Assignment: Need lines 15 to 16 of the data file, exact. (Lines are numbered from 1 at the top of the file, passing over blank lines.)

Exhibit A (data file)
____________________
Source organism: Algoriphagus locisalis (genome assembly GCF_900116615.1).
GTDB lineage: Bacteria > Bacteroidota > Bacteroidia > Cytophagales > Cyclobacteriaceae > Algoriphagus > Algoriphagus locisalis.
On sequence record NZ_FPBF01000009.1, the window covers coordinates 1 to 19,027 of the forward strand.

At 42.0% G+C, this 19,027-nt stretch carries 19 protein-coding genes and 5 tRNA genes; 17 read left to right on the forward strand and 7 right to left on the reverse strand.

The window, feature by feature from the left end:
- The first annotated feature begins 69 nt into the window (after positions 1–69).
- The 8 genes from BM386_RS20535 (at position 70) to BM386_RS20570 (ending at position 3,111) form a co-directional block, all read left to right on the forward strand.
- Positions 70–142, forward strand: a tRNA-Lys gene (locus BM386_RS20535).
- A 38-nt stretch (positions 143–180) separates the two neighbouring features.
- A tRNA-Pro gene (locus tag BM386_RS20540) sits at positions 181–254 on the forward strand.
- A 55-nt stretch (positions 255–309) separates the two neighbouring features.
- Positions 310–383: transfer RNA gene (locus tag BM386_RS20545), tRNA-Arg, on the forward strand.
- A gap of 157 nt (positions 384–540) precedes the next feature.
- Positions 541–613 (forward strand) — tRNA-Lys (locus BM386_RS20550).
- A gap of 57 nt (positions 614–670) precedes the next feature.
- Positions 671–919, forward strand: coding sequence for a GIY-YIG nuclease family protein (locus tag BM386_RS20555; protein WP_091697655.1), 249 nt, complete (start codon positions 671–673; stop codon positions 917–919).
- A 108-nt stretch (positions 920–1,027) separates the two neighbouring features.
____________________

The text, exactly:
- A gap of 57 nt (positions 614–670) precedes the next feature.
- Positions 671–919, forward strand: coding sequence for a GIY-YIG nuclease family protein (locus tag BM386_RS20555; protein WP_091697655.1), 249 nt, complete (start codon positions 671–673; stop codon positions 917–919).